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White Privilege and the Black Wall

We’ve all heard it. ‘White privilege”. Panels of white people discussing how they do or do not believe it exists. Panels of Black people discussing how they do or do not think it’s important that White people do or do not think it exists. The simple definition of White privilege is the set of advantages White people in society typically experience that are not experienced by non-White people.

Just like oxygen, believing White privilege doesn’t exist because you do not see it does not change the fact that not only does it exist, but Whites benefit from its existence. And benefit from it every day. But it has become such a deeply woven thread throughout the entire fabric of the life of White people, its existence for them has disappeared. That is, until it’s pulled.

It wasn’t always this way. Africa was the cradle of civilization. African people spread out and populated the planet, spreading their African knowledge, crafts, beliefs, sciences, religions, spices, medicines farming and societies along the way. African knowledge was appropriated and melded with other emerging societies across the planet, creating the beautiful tapestry of human civilization we see today.

But… somewhere along the way, European colonialists declared themselves superior to everyone else and embarked of a campaign of invasion, destruction, dehumanization, kidnapping and enslavement of the people of Africa, reclassified people as property to be traded and sold like animals, for the benefit and consolidation of European power. To do this, African land was stolen, their mineral wealth looted, their societies fragmented, their monuments destroyed, their accomplishments erased.

And here we are. Their descendants. Blacks and Whites and mixes thereof, fumbling our way through the remnants and ramifications of past atrocities.

You will find dozens of websites giving examples of White privilege – driving while Black, BBQ-ing while Black, the disparate treatment of Black killers and White killers. I’m not going to repeat them here. I have another take: I believe that the way we have been caused to feel about our own natural features over generations, is also an example of White privilege. But I call it the Black Wall.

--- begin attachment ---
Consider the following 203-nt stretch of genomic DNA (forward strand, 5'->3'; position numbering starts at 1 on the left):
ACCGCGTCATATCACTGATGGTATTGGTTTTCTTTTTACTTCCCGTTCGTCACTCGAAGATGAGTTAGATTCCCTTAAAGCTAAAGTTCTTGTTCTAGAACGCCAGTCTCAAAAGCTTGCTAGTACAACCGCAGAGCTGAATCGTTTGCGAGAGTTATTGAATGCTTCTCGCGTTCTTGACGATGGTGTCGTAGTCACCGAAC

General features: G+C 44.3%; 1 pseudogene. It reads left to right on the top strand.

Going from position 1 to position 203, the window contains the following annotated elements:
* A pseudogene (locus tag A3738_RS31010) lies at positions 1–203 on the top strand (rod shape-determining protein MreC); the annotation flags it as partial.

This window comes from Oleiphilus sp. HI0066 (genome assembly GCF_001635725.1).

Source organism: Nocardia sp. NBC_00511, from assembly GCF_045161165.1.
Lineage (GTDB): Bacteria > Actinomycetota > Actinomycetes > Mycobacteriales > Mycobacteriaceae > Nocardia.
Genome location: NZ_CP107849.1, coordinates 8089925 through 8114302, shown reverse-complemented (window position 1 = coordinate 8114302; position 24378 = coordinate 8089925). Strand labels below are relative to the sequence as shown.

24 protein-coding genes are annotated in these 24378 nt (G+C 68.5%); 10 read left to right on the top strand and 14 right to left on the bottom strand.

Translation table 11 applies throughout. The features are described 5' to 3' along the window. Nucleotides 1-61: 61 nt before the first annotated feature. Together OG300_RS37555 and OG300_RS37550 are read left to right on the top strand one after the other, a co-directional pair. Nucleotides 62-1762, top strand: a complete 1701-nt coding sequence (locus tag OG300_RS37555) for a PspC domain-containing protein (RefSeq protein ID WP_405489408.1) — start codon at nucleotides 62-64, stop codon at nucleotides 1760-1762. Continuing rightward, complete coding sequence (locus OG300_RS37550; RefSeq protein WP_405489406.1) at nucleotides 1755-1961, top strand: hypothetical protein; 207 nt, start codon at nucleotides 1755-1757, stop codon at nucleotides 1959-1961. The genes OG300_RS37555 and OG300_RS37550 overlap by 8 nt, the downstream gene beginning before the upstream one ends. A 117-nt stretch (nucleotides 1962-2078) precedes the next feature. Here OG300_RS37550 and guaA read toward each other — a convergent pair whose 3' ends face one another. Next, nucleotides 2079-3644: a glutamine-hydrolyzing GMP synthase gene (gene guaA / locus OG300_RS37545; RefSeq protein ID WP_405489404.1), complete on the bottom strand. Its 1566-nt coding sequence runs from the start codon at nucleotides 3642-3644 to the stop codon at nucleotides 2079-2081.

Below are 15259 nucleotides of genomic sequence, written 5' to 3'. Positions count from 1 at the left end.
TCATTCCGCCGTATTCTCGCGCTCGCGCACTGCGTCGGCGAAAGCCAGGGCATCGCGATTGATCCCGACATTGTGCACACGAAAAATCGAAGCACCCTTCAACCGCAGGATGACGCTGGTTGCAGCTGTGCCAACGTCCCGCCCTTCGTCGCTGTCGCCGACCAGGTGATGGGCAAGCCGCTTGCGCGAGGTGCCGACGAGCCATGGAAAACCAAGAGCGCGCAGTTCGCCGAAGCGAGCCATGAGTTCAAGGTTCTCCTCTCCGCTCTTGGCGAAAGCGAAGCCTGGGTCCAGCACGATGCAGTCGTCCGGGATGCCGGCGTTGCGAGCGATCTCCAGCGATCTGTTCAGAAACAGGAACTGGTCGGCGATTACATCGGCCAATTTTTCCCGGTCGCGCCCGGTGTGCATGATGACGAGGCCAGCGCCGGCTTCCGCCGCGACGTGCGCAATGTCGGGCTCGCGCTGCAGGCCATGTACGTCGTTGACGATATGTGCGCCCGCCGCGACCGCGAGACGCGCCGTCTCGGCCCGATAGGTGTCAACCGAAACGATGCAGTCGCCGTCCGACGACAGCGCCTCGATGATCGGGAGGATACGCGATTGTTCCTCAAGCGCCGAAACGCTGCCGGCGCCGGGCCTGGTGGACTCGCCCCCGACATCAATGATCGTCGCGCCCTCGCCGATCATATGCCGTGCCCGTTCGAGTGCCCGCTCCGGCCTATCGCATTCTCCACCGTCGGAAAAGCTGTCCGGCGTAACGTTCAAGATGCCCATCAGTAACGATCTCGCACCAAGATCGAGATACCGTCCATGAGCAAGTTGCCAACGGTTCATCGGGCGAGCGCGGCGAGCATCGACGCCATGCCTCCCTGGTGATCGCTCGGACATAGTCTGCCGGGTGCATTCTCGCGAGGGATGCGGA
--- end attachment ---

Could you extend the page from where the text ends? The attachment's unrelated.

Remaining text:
Let’s Talk Hair

Our hair is the second most apparent feature (after our skin) that sets us apart in the world. It is unique to us and it is vilified. Our hair is a miracle of nature. It is our temperature regulator, our insulator, our UV defense. It repels contaminants and keeps dust and dirt and insects away from our scalps. It can be twisted, knotted, curled and bumped – and returns to its afro state. It is a crown. We should be rejoicing in it.

But we’re not. Because our hair is a Black Wall we hit when we encounter White privilege.

White privilege is as a Black woman, not having the freedom as a White woman is, to wear her natural hair without question / criticism / ridicule / curiosity / comment.

Black women are denied this freedom at a fundamental level. And in its most basic definition, White privilege is the explicit denial of Black people the same freedoms enjoyed by White people.

We internalized our dilemma and tried like hell to adapt our hair to being more aesthetically pleasing and acceptable, to either a) avoid the pain of criticism or b) un-Black ourselves – all so we can ingratiate ourselves to get ahead and make better lives for ourselves and our families in a world that does not accept us. Before we know it, we’re brainwashed, and it’s normal.

Now some will not want to hear this. There will be claims of de-texturing because “manageability” or “too thick” or “big head” or “my husband” or “difficult” or “African women historically altered their hair…”  and I get it. There is truth in all of that.

For me, de-texturing was due to fear. FEAR of not being accepted. FEAR of ridicule. FEAR of being called ugly. FEAR of overstating and asserting my Blackness in a sea of White. I was afraid of what wearing my own hair would do to me and my prospects.

I am asking you to THINK about how you feel / felt ABOUT YOUR REAL HAIR. And why you felt that way? Who made you feel that way? And what did you do about it.

That’s the festering corrosion and corruption of White privilege and what it has done to our cultural self-acceptance and self-esteem.

They can wear theirs, but we can’t wear ours.


Patricia Gaines aka Deecoily is the founder and creator of Nappturality in 2002, the beginning of the natural hair movement. Since 2000 she has been blogging on all things natural hair, Black culture and politics.

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